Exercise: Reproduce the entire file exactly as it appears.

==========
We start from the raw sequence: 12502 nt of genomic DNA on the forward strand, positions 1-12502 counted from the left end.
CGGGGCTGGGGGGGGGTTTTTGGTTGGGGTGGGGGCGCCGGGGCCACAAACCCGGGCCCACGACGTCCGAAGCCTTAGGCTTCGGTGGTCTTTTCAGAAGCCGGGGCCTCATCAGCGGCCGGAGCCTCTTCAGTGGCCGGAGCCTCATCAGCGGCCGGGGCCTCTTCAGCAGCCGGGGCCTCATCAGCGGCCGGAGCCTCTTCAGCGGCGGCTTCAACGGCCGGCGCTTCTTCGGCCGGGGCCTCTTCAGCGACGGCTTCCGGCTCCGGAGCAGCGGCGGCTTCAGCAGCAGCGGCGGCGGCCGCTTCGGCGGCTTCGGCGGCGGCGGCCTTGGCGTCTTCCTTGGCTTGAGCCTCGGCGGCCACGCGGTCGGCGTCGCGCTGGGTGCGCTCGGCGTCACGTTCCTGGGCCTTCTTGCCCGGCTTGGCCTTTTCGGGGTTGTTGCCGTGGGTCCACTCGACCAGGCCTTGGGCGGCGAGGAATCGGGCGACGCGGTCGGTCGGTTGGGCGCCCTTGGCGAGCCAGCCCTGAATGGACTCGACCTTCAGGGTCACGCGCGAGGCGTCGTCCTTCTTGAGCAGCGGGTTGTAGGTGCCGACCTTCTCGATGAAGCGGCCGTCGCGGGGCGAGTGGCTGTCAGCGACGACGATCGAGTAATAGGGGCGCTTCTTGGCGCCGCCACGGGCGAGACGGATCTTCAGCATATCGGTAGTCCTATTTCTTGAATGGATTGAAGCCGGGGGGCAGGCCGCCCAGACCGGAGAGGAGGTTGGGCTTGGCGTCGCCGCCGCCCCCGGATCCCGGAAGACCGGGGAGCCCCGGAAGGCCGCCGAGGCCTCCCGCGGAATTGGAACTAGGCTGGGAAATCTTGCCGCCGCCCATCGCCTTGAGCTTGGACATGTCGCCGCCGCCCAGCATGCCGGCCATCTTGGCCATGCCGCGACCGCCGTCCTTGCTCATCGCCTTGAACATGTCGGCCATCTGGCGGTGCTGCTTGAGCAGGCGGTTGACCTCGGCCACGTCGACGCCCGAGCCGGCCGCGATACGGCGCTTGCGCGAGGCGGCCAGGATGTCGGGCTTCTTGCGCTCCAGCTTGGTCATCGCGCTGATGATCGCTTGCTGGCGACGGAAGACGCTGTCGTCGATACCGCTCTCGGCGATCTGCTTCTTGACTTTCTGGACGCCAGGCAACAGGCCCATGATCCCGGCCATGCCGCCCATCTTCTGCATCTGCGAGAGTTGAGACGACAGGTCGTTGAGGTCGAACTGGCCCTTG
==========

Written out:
We start from the raw sequence: 12502 nt of genomic DNA on the forward strand, positions 1-12502 counted from the left end.
CGGGGCTGGGGGGGGGTTTTTGGTTGGGGTGGGGGCGCCGGGGCCACAAACCCGGGCCCACGACGTCCGAAGCCTTAGGCTTCGGTGGTCTTTTCAGAAGCCGGGGCCTCATCAGCGGCCGGAGCCTCTTCAGTGGCCGGAGCCTCATCAGCGGCCGGGGCCTCTTCAGCAGCCGGGGCCTCATCAGCGGCCGGAGCCTCTTCAGCGGCGGCTTCAACGGCCGGCGCTTCTTCGGCCGGGGCCTCTTCAGCGACGGCTTCCGGCTCCGGAGCAGCGGCGGCTTCAGCAGCAGCGGCGGCGGCCGCTTCGGCGGCTTCGGCGGCGGCGGCCTTGGCGTCTTCCTTGGCTTGAGCCTCGGCGGCCACGCGGTCGGCGTCGCGCTGGGTGCGCTCGGCGTCACGTTCCTGGGCCTTCTTGCCCGGCTTGGCCTTTTCGGGGTTGTTGCCGTGGGTCCACTCGACCAGGCCTTGGGCGGCGAGGAATCGGGCGACGCGGTCGGTCGGTTGGGCGCCCTTGGCGAGCCAGCCCTGAATGGACTCGACCTTCAGGGTCACGCGCGAGGCGTCGTCCTTCTTGAGCAGCGGGTTGTAGGTGCCGACCTTCTCGATGAAGCGGCCGTCGCGGGGCGAGTGGCTGTCAGCGACGACGATCGAGTAATAGGGGCGCTTCTTGGCGCCGCCACGGGCGAGACGGATCTTCAGCATATCGGTAGTCCTATTTCTTGAATGGATTGAAGCCGGGGGGCAGGCCGCCCAGACCGGAGAGGAGGTTGGGCTTGGCGTCGCCGCCGCCCCCGGATCCCGGAAGACCGGGGAGCCCCGGAAGGCCGCCGAGGCCTCCCGCGGAATTGGAACTAGGCTGGGAAATCTTGCCGCCGCCCATCGCCTTGAGCTTGGACATGTCGCCGCCGCCCAGCATGCCGGCCATCTTGGCCATGCCGCGACCGCCGTCCTTGCTCATCGCCTTGAACATGTCGGCCATCTGGCGGTGCTGCTTGAGCAGGCGGTTGACCTCGGCCACGTCGACGCCCGAGCCGGCCGCGATACGGCGCTTGCGCGAGGCGGCCAGGATGTCGGGCTTCTTGCGCTCCAGCTTGGTCATCGCGCTGATGATCGCTTGCTGGCGACGGAAGACGCTGTCGTCGATACCGCTCTCGGCGATCTGCTTCTTGACTTTCTGGACGCCAGGCAACAGGCCCATGATCCCGGCCATGCCGCCCATCTTCTGCATCTGCGAGAGTTGAGACGACAGGTCGTTGAGGTCGAACTGGCCCTTG